NYSCASA Statement on US Immigrant Detention

For Immediate Release: July 9, 2019

Contact: Selena Bennett-Chambers, Director of Public Policy / 518-482-04222 ext. 302; Chelsea R. Miller, Communications Director / 518-482-4222 ext. 300

 

NYSCASA STATEMENT ON US IMMIGRANT DETENTION

Close the Camps, Bear Witness, Reunite Families, and End the Violence

The New York State Coalition Against Sexual Assault (NYSCASA) condemns the violence and dehumanizing conditions faced by adults and children while detained in US Customs and Border Protection (CBP) migrant detention centers under the jurisdiction of the Department of Homeland Security.

On July 2, The Department of Homeland Security (DHS) Office of the Investigator General (OIG) released a management alert regarding dangerous overcrowding and prolonged detention occurring at DHS detention centers, which pose significant risks to the safety and well-being of people incarcerated in these facilities and demonstrate non-compliance with CBP’s Transport, Escort, Detention, and Search (TEDS) standards. We have also seen reports of unsanitary living conditions, as well as evidence of medical neglect, including untreated infection, malnutrition, and psychological trauma, in CBP facilities housing incarcerated children.

OIG’s recommendations to DHS include transferring single adults from CBP to Immigration and Customs Enforcement (ICE) custody, arguing that within DHS, “long-term detention is ICE’s responsibility.” However, continued incarceration is not a solution to the humanitarian crisis the US government has created. Moreover, the crisis is not limited to CBP.

We have seen reports of systemic and widespread sexual harassment, abuse, and assault occurring in ICE detention facilities across the nation, with only 2 percent of complaints having been investigated, which demonstrates non-compliance with DHS Prison Rape Elimination Act (PREA) standards. In addition, according to Department of Health and Human Services (HHS) documents, thousands of migrant children have experienced sexual abuse while in US government custody under the Office of Refugee Resettlement (ORR) since 2015. Sexual violence is deeply rooted in oppression and has long been used as a tool for maintaining hierarchies of power, specifically in the context of violence against Black, Indigenous, and Latinx women and children in what is currently the US.

Central American and African asylum-seekers, particularly women and children, who are apprehended and detained in the US are often fleeing from domestic violence and sexual violence. Once in detention, they face continued violence and abuse, rather than the help and support trauma survivors need. In 2009, the Tahirih Justice Center reported that detaining victims and survivors of gender-based violence 1) exacerbates symptoms of trauma, stripping them of their privacy and control; 2) leaves survivors with limited access to necessary medical and mental health care; and 3) denies survivors the opportunity to obtain free or low cost legal counsel, significantly decreasing their likelihood of success in applying for relief. Ten years later, these injustices continue for trauma survivors seeking asylum and relief in the US. We risk re-traumatizing migrants and refugees the longer we incarcerate them and allow these conditions to persist.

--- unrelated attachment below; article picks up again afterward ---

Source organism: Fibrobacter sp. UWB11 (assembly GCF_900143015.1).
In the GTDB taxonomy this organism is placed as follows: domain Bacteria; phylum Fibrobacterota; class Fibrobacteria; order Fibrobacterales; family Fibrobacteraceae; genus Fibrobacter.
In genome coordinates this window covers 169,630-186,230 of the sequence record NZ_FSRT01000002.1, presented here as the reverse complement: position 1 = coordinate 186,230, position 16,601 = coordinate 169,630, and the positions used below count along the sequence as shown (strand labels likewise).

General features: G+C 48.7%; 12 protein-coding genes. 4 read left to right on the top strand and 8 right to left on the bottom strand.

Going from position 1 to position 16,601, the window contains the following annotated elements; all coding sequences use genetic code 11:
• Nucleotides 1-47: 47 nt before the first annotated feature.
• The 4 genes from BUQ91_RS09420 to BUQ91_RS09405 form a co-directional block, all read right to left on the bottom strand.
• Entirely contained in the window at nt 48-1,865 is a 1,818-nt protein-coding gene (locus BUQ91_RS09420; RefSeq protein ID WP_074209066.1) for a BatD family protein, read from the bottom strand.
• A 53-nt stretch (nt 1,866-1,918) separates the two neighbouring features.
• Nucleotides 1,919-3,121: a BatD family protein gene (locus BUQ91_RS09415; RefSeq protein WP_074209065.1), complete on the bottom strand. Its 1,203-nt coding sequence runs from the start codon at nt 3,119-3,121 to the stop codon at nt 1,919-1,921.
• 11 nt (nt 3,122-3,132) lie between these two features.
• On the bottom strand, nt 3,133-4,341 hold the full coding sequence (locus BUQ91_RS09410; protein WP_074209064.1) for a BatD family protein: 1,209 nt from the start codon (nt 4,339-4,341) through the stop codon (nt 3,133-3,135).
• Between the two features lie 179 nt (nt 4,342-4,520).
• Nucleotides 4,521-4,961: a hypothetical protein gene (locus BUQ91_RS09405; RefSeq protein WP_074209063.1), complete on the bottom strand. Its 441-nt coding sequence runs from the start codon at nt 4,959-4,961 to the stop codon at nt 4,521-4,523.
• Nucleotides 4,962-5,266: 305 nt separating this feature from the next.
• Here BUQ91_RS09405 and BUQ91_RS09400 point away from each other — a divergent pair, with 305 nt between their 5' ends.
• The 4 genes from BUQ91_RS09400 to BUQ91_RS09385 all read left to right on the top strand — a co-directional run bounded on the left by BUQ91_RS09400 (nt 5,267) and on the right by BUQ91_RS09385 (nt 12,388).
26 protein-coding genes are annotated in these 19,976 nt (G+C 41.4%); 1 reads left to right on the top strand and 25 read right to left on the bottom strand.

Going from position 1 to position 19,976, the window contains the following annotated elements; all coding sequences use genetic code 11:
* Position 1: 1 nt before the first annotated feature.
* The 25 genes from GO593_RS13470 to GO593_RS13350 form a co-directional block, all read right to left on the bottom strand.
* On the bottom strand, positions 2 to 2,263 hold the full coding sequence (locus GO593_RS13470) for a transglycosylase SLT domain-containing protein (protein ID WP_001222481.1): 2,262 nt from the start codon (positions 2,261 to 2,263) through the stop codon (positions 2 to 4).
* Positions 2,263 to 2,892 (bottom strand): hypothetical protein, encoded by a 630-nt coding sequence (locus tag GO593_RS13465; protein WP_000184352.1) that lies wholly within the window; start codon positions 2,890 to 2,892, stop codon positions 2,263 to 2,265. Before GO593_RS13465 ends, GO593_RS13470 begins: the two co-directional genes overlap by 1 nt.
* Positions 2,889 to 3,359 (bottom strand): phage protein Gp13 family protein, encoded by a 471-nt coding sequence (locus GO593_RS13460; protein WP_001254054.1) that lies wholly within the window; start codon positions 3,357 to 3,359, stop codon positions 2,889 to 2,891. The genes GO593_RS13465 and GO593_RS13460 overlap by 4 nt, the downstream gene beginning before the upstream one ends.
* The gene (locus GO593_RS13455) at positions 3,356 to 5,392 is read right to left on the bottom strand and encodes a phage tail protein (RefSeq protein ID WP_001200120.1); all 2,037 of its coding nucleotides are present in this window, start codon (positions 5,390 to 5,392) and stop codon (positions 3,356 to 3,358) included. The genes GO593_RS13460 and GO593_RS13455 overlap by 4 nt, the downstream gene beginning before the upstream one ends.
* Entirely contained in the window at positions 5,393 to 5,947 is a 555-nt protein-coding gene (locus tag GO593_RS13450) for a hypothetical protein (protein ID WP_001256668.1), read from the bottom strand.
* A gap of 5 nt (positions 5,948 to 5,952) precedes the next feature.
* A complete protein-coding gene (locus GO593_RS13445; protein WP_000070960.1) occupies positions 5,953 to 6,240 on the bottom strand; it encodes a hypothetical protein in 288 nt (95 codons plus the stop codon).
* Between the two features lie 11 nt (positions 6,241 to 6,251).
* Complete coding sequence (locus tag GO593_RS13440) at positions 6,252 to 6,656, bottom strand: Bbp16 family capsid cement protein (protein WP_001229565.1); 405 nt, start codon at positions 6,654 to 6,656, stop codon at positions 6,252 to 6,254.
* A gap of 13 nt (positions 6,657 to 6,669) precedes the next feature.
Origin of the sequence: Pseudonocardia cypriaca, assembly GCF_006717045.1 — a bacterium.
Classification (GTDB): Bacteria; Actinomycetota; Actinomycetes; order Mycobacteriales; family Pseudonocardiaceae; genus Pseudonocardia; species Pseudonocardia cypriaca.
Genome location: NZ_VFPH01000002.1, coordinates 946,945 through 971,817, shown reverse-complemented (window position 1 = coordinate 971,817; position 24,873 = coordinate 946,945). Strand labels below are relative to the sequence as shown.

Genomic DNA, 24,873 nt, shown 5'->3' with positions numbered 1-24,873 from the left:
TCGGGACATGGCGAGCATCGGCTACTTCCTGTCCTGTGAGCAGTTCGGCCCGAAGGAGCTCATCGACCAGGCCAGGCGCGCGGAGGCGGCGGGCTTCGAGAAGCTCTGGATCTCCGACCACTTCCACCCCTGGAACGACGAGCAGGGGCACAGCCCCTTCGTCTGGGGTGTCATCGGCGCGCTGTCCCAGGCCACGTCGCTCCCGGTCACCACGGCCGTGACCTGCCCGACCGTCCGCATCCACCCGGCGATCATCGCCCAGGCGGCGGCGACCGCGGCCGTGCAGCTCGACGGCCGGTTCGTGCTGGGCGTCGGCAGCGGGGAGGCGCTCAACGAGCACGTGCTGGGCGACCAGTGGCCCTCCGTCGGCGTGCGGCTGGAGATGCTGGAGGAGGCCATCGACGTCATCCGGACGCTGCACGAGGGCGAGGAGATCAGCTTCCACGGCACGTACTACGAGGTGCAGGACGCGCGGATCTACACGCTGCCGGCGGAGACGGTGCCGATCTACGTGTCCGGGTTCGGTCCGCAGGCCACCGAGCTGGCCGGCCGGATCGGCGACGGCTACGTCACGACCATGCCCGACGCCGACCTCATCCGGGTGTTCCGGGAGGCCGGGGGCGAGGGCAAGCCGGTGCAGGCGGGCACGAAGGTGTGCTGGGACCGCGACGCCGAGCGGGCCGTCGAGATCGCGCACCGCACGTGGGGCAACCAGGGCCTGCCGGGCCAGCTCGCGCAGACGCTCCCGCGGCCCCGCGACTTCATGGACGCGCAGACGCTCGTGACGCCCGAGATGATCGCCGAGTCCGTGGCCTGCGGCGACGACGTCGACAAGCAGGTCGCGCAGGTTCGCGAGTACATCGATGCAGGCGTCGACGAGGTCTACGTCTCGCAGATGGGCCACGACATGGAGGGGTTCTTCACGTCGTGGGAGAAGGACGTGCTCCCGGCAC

More than a year ago, Zeid Ra’ad al-Hussein, the United Nations high commissioner for human rights, called for an immediate halt to family separation, a practice he condemned as abuse. Since then, this administration has prioritized criminalization, fear, and punishment over family reunification, at great cost to forcibly separated families.

We thank Rep. Alexandria Ocasio-Cortez and other members of Congress, including Rep. Ayanna Pressley (MA) and Rep. Joaquin Castro (TX), for visiting DHS’s CBP detention centers earlier this week and continuing to draw our attention to patterns of systemic cruelty at these centers. We also thank Sen. Kirsten Gillibrand, who, alongside Sen. Kamala Harris (CA) and Sen. Amy Klobuchar (MN), recently visited the largest shelter for unaccompanied or separated children in the custody of the Department of Health and Human Services (HHS) and is now calling on HHS to prioritize family reunification and provide adequate resources to ensure the well-being of children in the shelters. We are also grateful to Sen. Warren (MA) for visiting the CBP processing center in McAllen, TX, and the Port Isabel Detention Center, and describing the conditions she observed in both facilities and what she learned from women incarcerated in Port Isabel.

This week, we delivered a letter to Rep. Elise Stefanik, Sen. Kirsten Gillibrand, and Sen. Chuck Schumer, calling on our elected officials to:

  • Close the CBP migrant detention camps.
  • Limit funding allocated for migrant detention and deportation.
  • Bear witness to the atrocity and reunite families.

We must all bear witness and take action against the violence and dehumanization facing immigrants and refugees seeking a new life in the US free from violence and oppression.

 

Take action:

 

The New York State Coalition Against Sexual Assault (NYSCASA) is a private, nonprofit coalition of community-based rape crisis programs throughout New York State. Our mission is to end all forms of sexual violence and exploitation while addressing the intersections of oppression and injustice.

For more information about the services offered by NYSCASA’s member programs, survivors are encouraged to visit our website: www.nyscasa.org. All survivors of gender-based violence in NY can call the New York State Hotline for Sexual Assault and Domestic Violence for free and confidential support: 1-800-942-6906. Casa de Esperanza also offers a 24-hour bilingual (English/Spanish) hotline: 1-651-772-1611.

 

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